Jack McClellan publicizes his attraction to young girls, does the rounds of television news and talk shows, and cooperates with the police.
When Santa Monica police confronted him last week at a Jack in the Box -- after he had been spotted in the children's section of the city's main library by a nervous mother who called police -- he agreed to let officers photograph him.
On talk shows, he appears unshaven and a bit dazed, but unapologetic about his attraction to little girls, admitting he might have sex with them if it were legal and leaving his interviewers blanched with shock and revulsion.
According to authorities, the 45-year-old McClellan, who appears to live mostly out of his car and favor the Westside, has no arrest or conviction record in the United States. He is not a registered sex offender.
Yet he has the Santa Monica Police Department cautioning residents, the elite Special Victims Bureau of the Los Angeles County Sheriff's Department researching him and anguished parents in Internet chat groups trading alleged sightings and urging that he be run out of town.
"I've been doing child abuse and sexual assault cases for 20 years and I've never seen anything like this," said Sgt. Dan Scott of the sheriff's Special Victims Bureau.
Now, two Santa Clarita attorneys have filed court papers on behalf of their daughters to get a restraining order that would keep McClellan out of establishments in Santa Clarita where children congregate. Their petition for injunction, which is scheduled to be heard Friday in L.A. County Superior Court in Chatsworth, was triggered by McClellan's public statements that he might settle down in Santa Clarita.
"We're afraid it's going to be open season" for McClellan and others like him to gawk at children, said Richard Patterson, one of the attorneys seeking the restraining order, "especially since he has said he believes the Santa Clarita Valley is good for pedophiles -- he was pleasantly surprised at how good it was for viewing little girls."
McClellan, who was unavailable for comment for this article, has rattled the town, prompting fear, revulsion and a certain paranoia.
"I think he's a pedophile who's looking for publicity," said Sheriff's dCapt. Joe Gutierrez of the Special Victims Bureau, which handles cases of child sexual and physical abuse. "It is unusual, but it does happen. Our theory is that some pedophiles need to validate their beliefs by speaking publicly about it."
Being a pedophile -- an adult who is sexually interested in children -- is not illegal. Acting on that interest by touching a child for the adult's sexual gratification is illegal, Gutierrez said. "His activities are suspicious but nothing that leads us to believe he's involved in criminal activity."
As he did in the Seattle area where he lived previously, McClellan set up a website -- now dismantled -- to rate the summer festivals, parks and other places he has sought out as venues for catching a glimpse of young girls.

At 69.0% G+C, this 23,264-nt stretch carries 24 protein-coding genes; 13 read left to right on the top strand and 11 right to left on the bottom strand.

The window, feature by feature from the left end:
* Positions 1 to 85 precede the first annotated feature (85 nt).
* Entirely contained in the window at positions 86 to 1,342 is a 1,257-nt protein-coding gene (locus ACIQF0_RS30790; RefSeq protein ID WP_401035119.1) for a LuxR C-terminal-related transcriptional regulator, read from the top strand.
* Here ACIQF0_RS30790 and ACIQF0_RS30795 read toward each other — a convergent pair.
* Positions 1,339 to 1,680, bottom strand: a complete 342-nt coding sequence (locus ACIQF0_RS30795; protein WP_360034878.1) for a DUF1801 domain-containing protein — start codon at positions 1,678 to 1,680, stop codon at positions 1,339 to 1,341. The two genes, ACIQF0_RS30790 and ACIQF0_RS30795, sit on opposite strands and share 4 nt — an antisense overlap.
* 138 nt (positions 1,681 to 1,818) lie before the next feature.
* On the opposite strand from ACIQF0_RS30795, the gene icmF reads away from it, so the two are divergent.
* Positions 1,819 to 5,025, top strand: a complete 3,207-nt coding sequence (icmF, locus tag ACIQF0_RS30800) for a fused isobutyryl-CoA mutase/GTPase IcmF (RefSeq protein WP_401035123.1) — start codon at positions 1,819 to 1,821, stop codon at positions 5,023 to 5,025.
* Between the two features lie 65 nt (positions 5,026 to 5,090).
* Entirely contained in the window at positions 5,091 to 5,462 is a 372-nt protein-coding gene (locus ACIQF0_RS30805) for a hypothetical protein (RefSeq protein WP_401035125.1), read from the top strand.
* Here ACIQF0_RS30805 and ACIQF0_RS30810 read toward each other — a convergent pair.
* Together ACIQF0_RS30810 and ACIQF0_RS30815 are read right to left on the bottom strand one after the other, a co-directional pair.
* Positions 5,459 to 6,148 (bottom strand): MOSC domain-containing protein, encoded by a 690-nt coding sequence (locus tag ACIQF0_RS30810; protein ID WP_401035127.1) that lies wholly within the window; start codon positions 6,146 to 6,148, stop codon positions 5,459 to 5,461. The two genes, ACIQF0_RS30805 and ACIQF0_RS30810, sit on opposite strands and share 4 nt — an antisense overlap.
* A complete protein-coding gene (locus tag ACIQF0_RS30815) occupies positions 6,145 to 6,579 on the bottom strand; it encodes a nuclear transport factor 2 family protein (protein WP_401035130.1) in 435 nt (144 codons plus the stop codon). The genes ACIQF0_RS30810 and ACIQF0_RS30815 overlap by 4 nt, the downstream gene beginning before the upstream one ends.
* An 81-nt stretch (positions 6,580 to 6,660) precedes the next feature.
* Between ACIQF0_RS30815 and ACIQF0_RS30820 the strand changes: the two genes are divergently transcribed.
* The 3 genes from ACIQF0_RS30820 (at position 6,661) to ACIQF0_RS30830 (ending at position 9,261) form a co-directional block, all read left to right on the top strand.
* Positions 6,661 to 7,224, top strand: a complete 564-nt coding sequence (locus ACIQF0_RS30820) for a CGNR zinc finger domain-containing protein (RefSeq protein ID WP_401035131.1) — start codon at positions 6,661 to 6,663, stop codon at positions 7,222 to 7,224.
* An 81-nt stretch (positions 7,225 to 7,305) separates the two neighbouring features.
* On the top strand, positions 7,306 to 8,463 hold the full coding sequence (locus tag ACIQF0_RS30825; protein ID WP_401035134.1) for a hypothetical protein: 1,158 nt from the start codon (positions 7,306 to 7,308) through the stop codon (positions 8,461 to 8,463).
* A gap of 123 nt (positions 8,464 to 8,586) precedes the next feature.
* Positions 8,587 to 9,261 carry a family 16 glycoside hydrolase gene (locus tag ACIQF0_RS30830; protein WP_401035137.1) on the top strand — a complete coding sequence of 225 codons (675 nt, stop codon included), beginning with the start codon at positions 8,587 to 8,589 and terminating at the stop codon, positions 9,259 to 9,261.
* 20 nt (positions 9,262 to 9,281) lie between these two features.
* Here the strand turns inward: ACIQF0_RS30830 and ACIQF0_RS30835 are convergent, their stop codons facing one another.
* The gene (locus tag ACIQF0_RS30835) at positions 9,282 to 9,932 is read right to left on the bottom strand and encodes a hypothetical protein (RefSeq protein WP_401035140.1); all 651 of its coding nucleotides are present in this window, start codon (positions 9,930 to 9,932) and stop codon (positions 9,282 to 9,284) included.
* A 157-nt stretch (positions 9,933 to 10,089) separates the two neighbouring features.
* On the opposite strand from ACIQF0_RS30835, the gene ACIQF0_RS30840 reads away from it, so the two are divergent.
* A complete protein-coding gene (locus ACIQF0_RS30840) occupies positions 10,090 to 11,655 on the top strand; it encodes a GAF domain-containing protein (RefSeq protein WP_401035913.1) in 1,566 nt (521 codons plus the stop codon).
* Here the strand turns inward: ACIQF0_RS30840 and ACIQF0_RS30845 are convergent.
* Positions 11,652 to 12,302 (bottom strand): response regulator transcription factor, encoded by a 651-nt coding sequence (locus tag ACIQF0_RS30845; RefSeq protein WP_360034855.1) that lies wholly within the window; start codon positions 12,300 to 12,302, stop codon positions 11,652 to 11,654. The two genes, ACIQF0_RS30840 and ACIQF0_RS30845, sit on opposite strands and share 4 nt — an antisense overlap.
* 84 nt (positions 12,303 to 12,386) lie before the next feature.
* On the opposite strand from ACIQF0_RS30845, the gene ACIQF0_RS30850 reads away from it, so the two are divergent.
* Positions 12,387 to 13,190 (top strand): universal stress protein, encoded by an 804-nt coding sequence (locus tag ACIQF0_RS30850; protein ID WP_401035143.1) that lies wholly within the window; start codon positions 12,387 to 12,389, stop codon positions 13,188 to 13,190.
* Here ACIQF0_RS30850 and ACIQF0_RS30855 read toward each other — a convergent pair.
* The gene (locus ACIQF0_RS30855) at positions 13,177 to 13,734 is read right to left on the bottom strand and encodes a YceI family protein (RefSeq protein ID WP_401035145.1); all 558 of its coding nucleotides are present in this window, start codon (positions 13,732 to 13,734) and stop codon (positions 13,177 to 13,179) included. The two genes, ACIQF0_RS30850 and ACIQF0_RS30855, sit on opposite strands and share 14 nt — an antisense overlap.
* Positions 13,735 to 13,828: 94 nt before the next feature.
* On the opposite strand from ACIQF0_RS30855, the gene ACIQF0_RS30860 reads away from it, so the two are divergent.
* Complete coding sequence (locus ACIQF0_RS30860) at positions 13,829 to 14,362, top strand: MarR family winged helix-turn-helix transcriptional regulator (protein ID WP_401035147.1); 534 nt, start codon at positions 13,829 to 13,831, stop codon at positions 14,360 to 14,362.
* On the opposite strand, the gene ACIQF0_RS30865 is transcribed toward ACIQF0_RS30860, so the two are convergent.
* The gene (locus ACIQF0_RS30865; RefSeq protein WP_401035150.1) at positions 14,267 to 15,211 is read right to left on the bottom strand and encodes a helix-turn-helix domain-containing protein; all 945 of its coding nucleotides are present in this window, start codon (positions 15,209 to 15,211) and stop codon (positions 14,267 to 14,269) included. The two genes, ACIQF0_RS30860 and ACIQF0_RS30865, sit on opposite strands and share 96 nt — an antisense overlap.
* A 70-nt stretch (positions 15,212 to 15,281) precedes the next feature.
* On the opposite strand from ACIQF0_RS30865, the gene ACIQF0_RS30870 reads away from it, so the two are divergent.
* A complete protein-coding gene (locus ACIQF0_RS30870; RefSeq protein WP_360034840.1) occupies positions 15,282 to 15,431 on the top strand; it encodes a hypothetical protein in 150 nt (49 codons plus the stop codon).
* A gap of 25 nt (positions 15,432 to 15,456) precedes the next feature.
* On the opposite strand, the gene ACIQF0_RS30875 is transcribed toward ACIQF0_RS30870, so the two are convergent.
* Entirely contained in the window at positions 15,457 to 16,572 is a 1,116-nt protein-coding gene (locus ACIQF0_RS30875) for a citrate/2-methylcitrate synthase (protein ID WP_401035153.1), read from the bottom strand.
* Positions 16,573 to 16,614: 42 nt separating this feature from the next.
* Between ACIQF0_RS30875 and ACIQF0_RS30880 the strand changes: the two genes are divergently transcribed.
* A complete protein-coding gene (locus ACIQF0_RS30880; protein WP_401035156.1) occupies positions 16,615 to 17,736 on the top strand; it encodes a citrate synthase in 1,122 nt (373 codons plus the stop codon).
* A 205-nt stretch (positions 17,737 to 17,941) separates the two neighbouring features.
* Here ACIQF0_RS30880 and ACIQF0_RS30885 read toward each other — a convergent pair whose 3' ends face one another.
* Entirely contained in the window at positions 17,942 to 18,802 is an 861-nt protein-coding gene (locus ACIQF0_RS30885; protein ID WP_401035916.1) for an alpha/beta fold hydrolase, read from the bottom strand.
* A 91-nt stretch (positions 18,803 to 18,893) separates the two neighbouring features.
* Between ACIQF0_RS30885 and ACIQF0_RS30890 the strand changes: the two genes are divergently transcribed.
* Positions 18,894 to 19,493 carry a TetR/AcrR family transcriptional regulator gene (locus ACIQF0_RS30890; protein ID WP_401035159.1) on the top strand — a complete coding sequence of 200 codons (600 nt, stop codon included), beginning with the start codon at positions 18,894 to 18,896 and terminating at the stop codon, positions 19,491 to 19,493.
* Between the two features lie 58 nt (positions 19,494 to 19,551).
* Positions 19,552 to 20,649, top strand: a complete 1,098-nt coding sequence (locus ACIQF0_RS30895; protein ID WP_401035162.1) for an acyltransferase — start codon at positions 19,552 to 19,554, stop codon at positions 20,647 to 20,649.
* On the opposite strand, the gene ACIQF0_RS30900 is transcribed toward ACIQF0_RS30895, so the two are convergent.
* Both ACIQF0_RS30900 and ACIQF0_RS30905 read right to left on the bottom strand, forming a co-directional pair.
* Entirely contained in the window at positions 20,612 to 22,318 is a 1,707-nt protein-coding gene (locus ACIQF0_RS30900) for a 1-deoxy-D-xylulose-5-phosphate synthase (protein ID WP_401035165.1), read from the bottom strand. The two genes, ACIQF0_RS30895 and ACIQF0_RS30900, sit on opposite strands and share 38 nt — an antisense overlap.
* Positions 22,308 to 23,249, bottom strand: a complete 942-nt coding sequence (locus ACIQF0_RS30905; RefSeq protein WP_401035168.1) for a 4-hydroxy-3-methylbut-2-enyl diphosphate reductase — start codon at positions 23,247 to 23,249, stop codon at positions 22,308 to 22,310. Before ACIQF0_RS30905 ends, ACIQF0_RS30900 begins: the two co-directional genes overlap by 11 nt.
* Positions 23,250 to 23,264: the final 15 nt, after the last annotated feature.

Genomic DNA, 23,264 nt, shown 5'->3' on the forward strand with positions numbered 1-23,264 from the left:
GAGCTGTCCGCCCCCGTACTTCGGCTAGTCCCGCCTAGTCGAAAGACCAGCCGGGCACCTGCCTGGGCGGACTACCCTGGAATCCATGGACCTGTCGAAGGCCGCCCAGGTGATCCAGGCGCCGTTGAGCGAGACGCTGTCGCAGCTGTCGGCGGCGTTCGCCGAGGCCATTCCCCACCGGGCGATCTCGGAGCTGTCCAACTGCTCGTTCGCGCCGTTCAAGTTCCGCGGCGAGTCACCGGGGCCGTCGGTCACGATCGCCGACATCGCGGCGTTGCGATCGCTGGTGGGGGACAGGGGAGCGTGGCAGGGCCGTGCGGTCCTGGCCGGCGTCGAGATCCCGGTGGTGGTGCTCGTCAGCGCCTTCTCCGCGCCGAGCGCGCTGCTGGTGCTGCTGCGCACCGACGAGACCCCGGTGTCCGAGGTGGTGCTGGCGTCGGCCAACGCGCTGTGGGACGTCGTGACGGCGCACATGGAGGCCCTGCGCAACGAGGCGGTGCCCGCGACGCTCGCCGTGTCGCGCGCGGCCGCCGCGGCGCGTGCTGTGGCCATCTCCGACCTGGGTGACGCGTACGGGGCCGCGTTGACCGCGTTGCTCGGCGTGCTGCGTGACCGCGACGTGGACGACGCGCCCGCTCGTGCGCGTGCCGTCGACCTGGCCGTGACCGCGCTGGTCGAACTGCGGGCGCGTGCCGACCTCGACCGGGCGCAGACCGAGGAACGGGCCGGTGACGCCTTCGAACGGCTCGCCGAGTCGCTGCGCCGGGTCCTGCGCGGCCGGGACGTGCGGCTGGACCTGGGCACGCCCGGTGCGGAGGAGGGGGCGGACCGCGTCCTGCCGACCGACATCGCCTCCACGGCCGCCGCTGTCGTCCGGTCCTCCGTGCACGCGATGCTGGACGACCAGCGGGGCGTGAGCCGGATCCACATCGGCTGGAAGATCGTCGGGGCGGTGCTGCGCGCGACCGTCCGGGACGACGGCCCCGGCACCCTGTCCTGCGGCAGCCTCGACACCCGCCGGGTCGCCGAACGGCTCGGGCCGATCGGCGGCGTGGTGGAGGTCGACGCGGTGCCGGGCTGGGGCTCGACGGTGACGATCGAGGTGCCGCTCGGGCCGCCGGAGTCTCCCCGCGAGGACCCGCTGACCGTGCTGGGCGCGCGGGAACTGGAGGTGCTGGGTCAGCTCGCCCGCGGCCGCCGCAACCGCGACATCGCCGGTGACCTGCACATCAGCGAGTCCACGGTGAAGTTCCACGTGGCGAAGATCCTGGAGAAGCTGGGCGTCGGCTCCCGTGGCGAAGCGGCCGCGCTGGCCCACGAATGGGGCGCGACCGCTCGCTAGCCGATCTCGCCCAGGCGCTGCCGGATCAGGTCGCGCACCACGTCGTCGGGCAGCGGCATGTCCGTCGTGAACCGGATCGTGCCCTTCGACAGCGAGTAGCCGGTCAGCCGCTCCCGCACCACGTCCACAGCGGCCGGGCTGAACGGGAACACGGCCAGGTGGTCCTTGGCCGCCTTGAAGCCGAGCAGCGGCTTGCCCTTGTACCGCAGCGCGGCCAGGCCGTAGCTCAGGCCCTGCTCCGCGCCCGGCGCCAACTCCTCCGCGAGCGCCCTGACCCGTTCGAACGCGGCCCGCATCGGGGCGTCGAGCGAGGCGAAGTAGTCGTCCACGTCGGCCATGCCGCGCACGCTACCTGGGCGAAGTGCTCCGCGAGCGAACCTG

"Basically it advises pedophiles where to go to find children whom he identifies as LGs -- little girls -- and he rates the locations 1 to 5 with five being the best," said Gutierrez, who confirmed he had seen the website and that the "information on it did not amount to the level of a crime."
Since McClellan has no criminal record and has not adopted the low-key profile of most pedophiles, some wonder if he really is one.
"I don't think we have a choice to not believe him," said Lt. P.J. Guido of the Santa Monica police, which put out a public information bulletin last week on McClellan, featuring the photo the officers took of him.
Neither Guido nor Gutierrez would say whether they had McClellan under surveillance. Gutierrez said the Sheriff's Department had not contacted McClellan.
Some observers say McClellan is carrying out an extreme test of 1st Amendment rights or engaging in some bizarre prank.
"He's taken his 15 minutes of fame and turned it into 15 hours," said Santa Monica-based child safety advocate Pattie Fitzgerald. "I think he enjoys the media attention, and I think he enjoys the fact that he can mock parents and mock law enforcement by saying, 'Look what I'm doing, and you can't do anything about it.' "
The mothers who dominate members-only local parenting Internet chat groups, such as the popular Peachhead, have vented their anger and frustration, shared reported sightings, brainstormed how to handle the situation and even fretted that their e-mail could be infiltrated by him. "He can't say he is a mom with kids and get on this group?" wrote one. "Even the thought of people like him gives me major panic attacks every day."
Linda Perry, the founder of Peachhead, while upset by McClellan, has tried to tamp down some misguided zeal, worrying that some members were posting sightings of men who were not McClellan, and discouraging some who wanted to hire a private investigator. "If anything, the money should go toward teaching kids how to protect themselves and parents how to protect kids," she said, "because there are a lot more McClellans out there."
Fitzgerald echoed that sentiment. "I'm more concerned with the people we don't know who are out there," she said. "One good thing is he has gotten parents to stop and think about some safety rules. A lot of parents are thinking, 'How do I start the dialogue with my child?' "